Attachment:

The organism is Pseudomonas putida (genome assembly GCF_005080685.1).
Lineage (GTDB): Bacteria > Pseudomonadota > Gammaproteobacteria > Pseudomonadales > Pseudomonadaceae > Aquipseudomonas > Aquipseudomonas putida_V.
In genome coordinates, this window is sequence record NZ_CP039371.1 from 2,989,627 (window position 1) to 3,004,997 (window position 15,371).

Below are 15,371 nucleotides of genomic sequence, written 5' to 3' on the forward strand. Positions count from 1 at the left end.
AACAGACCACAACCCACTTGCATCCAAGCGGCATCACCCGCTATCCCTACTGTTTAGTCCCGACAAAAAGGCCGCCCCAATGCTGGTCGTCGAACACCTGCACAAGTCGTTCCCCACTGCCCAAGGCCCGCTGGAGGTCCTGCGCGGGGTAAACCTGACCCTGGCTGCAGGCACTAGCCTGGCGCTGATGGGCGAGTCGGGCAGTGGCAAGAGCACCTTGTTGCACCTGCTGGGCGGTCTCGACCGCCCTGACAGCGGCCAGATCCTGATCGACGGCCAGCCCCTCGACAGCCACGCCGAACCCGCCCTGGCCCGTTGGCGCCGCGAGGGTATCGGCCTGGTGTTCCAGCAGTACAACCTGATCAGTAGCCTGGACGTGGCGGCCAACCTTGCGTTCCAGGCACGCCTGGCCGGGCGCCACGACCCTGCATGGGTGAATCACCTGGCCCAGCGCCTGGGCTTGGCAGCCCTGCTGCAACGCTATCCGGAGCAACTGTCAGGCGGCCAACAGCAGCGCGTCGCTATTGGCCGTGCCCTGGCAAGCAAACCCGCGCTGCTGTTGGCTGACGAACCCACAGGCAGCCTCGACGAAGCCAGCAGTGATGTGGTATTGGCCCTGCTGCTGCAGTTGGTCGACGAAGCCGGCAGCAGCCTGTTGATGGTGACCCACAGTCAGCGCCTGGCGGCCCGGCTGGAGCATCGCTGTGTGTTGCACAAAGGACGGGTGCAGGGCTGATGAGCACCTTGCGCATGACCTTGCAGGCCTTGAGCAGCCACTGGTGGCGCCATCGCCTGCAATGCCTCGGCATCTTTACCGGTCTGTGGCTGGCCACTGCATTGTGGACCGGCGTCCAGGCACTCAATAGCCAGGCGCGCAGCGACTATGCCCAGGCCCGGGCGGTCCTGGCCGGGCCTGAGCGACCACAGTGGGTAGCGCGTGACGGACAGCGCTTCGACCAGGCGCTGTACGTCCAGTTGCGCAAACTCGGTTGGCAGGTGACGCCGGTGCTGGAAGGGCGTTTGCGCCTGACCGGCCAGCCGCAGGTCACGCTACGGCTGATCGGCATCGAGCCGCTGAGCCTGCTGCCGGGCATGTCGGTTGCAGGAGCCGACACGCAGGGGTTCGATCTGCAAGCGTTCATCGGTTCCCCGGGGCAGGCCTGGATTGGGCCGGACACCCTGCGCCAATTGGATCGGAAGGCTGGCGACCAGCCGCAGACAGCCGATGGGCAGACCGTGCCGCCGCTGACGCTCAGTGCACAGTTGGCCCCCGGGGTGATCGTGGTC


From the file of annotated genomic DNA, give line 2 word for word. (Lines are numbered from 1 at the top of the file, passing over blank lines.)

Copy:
Lineage (GTDB): Bacteria > Pseudomonadota > Gammaproteobacteria > Pseudomonadales > Pseudomonadaceae > Aquipseudomonas > Aquipseudomonas putida_V.